(hik' ssohss) Racial name from the Greek form of an Egyptian word meaning “rulers of foreign lands” given to kings of the Fifteenth and Sixteenth Dynasties of Egypt. The word, which does not appear in the Bible, was later misinterpreted by Josephus as meaning “shepherd kings.”
With the decline of the Middle Kingdom of Egypt (about 2000-1786 B.C.) large numbers of Asiatics, mostly Semites like the Hebrew patriarchs, migrated into the Nile Delta of northern Egypt from Canaan. These probably came initially for reasons of economic distress, such as famine, as did Abraham (Genesis 12:10). Unlike Abraham, many groups stayed in Egypt as permanent settlers. Under the weak Thirteenth Dynasty, some Asiatics established local independent chiefdoms in the eastern Delta region. Eventually, one of these local rulers managed to consolidate the rule of northern Egypt as pharaoh, thus beginning the Fifteenth Dynasty. The Sixteenth Dynasty, perhaps contemporary with the Fifteenth, consisted of minor Asiatic kings. As these dynasties of pharaohs were not ethnic Egyptians, they were remembered by the native population as “Hyksos.”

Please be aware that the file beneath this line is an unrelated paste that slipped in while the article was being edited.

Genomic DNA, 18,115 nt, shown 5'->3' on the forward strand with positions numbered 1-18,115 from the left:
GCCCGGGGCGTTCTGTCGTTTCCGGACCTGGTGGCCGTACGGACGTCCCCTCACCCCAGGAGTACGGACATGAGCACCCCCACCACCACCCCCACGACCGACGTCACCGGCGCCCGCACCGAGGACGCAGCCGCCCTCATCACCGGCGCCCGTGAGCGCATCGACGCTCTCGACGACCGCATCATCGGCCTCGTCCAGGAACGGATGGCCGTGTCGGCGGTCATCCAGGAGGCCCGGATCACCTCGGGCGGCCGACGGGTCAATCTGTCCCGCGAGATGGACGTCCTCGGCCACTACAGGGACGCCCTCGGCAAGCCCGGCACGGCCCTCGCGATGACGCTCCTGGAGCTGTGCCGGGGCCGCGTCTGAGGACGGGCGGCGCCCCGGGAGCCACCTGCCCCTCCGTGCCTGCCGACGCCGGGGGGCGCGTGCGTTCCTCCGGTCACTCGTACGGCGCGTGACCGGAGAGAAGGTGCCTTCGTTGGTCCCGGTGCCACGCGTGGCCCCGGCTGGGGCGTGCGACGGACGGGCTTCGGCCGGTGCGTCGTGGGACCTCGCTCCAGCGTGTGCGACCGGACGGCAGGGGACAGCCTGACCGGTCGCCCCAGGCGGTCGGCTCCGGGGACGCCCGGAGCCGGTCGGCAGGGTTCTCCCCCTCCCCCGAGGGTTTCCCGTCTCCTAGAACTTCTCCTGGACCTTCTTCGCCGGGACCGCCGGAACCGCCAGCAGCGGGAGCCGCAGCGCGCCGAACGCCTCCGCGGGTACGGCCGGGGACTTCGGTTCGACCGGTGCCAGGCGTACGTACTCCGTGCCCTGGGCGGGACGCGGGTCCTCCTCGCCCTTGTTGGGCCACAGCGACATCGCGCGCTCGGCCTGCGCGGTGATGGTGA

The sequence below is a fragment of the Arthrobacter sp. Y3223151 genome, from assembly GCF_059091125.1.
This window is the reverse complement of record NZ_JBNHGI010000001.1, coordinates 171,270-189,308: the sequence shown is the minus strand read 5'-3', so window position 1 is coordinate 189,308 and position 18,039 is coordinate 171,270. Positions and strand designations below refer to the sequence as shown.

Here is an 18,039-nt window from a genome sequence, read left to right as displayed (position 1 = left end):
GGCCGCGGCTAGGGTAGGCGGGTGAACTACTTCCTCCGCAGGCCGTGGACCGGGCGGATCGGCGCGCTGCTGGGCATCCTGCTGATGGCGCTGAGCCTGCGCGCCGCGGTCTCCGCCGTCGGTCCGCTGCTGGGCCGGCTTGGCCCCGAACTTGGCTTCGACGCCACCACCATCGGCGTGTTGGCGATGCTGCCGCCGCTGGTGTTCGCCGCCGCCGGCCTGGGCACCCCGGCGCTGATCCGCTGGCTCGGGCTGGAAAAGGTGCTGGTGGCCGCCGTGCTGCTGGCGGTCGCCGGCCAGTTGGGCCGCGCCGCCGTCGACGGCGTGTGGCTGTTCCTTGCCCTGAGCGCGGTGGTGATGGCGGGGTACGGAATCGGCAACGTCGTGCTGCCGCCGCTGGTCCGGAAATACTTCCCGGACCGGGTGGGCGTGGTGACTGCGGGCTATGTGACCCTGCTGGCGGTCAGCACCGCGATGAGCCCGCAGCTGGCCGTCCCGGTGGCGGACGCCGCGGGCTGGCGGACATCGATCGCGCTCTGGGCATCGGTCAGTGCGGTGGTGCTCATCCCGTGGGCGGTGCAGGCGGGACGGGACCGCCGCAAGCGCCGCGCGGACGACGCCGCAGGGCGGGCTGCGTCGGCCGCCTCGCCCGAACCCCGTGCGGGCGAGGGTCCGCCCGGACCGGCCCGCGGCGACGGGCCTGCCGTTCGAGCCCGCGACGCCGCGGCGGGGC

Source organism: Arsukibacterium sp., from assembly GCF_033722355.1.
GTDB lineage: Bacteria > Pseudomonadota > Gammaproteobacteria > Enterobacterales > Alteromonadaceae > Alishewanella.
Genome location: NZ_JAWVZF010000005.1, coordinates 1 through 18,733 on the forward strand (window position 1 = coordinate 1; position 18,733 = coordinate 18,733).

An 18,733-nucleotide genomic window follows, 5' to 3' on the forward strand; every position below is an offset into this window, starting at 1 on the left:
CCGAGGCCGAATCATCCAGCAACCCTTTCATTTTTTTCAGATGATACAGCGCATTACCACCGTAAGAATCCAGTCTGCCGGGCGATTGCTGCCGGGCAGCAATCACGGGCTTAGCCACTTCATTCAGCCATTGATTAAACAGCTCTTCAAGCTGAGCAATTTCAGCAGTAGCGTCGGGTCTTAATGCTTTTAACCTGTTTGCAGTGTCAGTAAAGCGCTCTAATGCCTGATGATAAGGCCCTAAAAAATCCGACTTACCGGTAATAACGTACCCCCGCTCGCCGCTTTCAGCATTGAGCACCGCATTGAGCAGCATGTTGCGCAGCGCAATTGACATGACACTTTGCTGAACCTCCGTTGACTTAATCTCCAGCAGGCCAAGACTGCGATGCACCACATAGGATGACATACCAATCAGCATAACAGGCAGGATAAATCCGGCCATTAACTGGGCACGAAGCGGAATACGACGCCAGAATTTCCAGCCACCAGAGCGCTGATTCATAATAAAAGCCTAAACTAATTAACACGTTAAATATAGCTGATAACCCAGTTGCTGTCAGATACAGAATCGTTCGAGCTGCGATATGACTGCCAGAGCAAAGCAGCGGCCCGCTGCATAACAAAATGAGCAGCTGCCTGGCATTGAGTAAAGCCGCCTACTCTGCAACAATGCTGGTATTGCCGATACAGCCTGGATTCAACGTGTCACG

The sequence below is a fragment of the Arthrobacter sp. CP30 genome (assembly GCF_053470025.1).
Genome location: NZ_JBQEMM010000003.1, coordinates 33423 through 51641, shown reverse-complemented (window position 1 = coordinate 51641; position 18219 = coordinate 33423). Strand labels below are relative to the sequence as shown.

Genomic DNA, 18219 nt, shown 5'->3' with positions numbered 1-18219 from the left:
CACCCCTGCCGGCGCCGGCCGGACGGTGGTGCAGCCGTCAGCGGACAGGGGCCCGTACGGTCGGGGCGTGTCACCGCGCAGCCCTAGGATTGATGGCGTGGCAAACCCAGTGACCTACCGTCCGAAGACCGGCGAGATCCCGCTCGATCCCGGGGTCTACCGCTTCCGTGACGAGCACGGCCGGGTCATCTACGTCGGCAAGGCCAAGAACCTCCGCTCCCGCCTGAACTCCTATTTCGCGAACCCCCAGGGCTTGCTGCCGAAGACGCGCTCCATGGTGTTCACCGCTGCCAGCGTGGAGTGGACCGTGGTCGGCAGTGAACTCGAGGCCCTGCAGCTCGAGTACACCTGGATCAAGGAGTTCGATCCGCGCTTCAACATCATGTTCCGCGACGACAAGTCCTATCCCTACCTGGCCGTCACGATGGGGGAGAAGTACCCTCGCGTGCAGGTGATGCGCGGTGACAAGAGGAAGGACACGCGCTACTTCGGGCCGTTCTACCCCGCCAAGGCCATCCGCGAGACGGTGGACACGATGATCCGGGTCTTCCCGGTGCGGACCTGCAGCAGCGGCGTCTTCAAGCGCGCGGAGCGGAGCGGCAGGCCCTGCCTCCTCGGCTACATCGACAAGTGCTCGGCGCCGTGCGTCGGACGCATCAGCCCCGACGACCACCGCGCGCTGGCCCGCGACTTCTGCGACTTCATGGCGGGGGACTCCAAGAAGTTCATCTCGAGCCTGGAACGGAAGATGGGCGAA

While the Hyksos pharaohs ruled northern Egypt from Avaris in the eastern Delta, the native Egyptian Seventeenth Dynasty ruled southern Egypt from Thebes. This period is known as the Second Intermediate or Hyksos Period (about 1786-1540 B.C.). The status quo was maintained until war erupted between the Hyksos and the last two pharaohs of the Seventeenth Dynasty. About 1540 B.C., Ahmose I sacked Avaris and expelled the Hyksos. As the first pharaoh of a reunited Egypt, Ahmose I established the Eighteenth Dynasty and inaugurated the Egyptian New Kingdom or Empire.
Joseph's rise to power (Genesis 41:39-45) as pharaoh's second-in-command would have been far more likely under a Hyksos king. Joseph was related ethnically to the Semitic Hyksos rulers, while the native Egyptians regarded Semites with contempt. Ahmose I is very likely the pharaoh “who did not know Joseph” (Exodus 1:8 NRSV). If Joseph served a Hyksos pharaoh, an Egyptian king would not have “known” of him in a political or historical sense, nor would he have regarded him as significant in an ethnic sense.
Daniel C. Browning, Jr.